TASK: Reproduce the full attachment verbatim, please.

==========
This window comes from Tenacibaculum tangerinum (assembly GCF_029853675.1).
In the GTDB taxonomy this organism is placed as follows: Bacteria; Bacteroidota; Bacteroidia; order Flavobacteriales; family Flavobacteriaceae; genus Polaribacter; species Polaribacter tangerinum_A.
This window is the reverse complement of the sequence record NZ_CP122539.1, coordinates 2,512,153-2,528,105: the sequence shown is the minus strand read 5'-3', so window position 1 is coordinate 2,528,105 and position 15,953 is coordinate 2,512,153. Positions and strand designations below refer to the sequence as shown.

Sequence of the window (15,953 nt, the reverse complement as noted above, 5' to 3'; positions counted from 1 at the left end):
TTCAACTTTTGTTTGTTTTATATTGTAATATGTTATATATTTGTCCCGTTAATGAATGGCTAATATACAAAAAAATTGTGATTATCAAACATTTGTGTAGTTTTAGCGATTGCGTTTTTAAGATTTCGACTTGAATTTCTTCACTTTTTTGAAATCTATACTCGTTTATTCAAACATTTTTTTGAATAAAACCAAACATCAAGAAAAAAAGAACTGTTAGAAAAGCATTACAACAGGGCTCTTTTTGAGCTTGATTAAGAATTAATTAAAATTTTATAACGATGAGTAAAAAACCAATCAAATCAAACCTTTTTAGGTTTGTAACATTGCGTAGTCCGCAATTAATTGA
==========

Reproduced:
This window comes from Tenacibaculum tangerinum (assembly GCF_029853675.1).
In the GTDB taxonomy this organism is placed as follows: Bacteria; Bacteroidota; Bacteroidia; order Flavobacteriales; family Flavobacteriaceae; genus Polaribacter; species Polaribacter tangerinum_A.
This window is the reverse complement of the sequence record NZ_CP122539.1, coordinates 2,512,153-2,528,105: the sequence shown is the minus strand read 5'-3', so window position 1 is coordinate 2,528,105 and position 15,953 is coordinate 2,512,153. Positions and strand designations below refer to the sequence as shown.

Sequence of the window (15,953 nt, the reverse complement as noted above, 5' to 3'; positions counted from 1 at the left end):
TTCAACTTTTGTTTGTTTTATATTGTAATATGTTATATATTTGTCCCGTTAATGAATGGCTAATATACAAAAAAATTGTGATTATCAAACATTTGTGTAGTTTTAGCGATTGCGTTTTTAAGATTTCGACTTGAATTTCTTCACTTTTTTGAAATCTATACTCGTTTATTCAAACATTTTTTTGAATAAAACCAAACATCAAGAAAAAAAGAACTGTTAGAAAAGCATTACAACAGGGCTCTTTTTGAGCTTGATTAAGAATTAATTAAAATTTTATAACGATGAGTAAAAAACCAATCAAATCAAACCTTTTTAGGTTTGTAACATTGCGTAGTCCGCAATTAATTGA